Nature determines that vegetables rot, dairy moulds and meat decays, but household food waste is, in fact, reducing: in 2018, the UK produced around 9.5m tonnes, a 15% reduction since 2007. The same positive trend can be seen at Halloween when, according to the charity Hubbub, more and more people are viewing their carved pumpkins as food as well as decorations – in 2015, only 31% were eaten, whereas last year that figure was 59%. That said, we’re still set to waste a terrifying 15m pumpkins this Halloween, or enough to make soup for the whole population. So save the seeds to roast or caramelise and make soup with the flesh. Or turn your lantern into this rich pie.
This is a gluten-free version of a classic Halloween recipe. Its silky texture and warming aroma are to die for, and I can’t get enough of the nut base. (If you have any spare, roll it into energy balls to eat later – they keep for weeks.)
Save your pumpkin seeds to make caramelised pumpkin seeds: wash them in a colander under a cold tap, dry with a tea towel, then spread out on a sheet of greaseproof paper and bake (alongside the pumpkin) at 200C (180C fan)/390F/gas 6 for 15-20 minutes, until completely dried out. Drizzle with maple syrup, return to the oven and bake again until they begin to caramelise. When the syrup is thick and bubbling, remove from the oven and leave to cool before breaking into pieces. Serve sprinkled on top of the pumpkin pie.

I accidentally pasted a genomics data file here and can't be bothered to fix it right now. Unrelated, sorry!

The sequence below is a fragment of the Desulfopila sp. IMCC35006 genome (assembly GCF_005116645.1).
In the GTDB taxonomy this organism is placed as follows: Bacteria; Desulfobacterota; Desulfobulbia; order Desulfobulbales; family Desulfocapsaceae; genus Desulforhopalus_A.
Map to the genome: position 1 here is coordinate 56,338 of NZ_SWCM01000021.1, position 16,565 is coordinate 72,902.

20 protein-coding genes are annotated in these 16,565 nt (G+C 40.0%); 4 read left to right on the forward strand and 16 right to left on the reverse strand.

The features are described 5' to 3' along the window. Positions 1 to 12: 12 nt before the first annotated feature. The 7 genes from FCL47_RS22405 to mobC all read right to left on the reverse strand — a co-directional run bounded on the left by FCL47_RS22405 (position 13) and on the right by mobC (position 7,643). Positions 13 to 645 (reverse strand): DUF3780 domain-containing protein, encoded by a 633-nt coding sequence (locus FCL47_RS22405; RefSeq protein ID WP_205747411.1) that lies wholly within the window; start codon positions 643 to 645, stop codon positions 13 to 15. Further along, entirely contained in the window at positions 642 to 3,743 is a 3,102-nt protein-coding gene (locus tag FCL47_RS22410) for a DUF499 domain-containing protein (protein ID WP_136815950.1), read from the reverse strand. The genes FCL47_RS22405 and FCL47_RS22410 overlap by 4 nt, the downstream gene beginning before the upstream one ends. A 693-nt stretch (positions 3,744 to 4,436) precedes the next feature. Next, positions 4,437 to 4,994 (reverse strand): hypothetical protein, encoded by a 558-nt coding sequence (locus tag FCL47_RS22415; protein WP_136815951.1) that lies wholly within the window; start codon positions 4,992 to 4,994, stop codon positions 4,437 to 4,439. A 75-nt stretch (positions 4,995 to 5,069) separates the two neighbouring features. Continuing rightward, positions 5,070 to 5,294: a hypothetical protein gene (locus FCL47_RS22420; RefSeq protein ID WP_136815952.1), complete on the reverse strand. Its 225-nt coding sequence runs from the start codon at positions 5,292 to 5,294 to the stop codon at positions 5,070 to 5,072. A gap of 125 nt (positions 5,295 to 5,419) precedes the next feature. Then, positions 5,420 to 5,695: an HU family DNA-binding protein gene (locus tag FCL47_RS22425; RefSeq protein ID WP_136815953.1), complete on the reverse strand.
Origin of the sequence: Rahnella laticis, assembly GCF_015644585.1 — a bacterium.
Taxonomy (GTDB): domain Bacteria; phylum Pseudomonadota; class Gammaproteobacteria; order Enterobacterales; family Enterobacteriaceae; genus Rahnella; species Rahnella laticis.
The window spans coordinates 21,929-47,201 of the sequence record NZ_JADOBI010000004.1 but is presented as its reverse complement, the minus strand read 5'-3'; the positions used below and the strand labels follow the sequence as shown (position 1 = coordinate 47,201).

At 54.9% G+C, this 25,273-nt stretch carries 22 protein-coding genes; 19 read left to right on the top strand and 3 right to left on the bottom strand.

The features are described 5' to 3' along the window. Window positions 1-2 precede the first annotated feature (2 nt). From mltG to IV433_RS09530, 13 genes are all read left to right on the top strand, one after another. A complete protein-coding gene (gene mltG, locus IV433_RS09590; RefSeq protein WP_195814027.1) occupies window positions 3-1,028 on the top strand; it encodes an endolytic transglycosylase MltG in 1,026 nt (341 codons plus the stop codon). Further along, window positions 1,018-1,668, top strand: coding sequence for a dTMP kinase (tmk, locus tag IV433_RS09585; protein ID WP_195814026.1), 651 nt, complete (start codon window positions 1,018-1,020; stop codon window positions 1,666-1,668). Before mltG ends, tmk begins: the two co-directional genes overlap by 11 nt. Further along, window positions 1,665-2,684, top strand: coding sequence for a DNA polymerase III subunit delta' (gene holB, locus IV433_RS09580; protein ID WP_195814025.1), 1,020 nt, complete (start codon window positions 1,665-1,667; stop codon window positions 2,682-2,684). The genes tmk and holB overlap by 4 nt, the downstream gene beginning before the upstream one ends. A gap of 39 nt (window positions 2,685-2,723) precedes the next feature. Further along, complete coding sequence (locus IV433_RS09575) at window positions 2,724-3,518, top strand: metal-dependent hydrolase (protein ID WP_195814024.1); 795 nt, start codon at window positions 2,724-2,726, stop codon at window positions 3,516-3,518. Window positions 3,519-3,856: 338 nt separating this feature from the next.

600g pumpkin or squash
50ml maple syrup
50g unrefined sugar
¼ tsp ground cinnamon
¼ tsp ground ginger
¼ tsp ground cardamom
200g walnuts or pecans
3 large eggs
200ml double cream
Whipped cream or vanilla ice-cream, to serve
Cut the pumpkin or squash into small wedges, put on a baking tray and drizzle with the maple syrup. Sprinkle with the sugar and a quarter teaspoon each of ground cinnamon, ground ginger and ground cardamom, then cover with foil and bake at 200C (180C fan)/390F/gas 6 for 45 minutes, until it is very soft. Remove and leave to cool.
Meanwhile, make the base by pulse-blending the walnuts or pecans with the oats, dates and two tablespoons of water until they form a dough. Turn out on to a counter and knead into a ball. Line a 23cm tart case with greaseproof paper and, using your fingers, firmly press the dough into the base.
Pour the roast pumpkin into a blender with its skin and juices, pulse-blend until smooth, then add the eggs and double cream, and blend again until well combined. Pour the pumpkin mixture into the tart case and bake at 180C (160C fan)/350F/gas 4 for 35 minutes, until set. Remove and leave to cool, then serve with vanilla ice-cream or whipped cream.
Source: The Guardian
14 Feb 2023
3 Feb 2023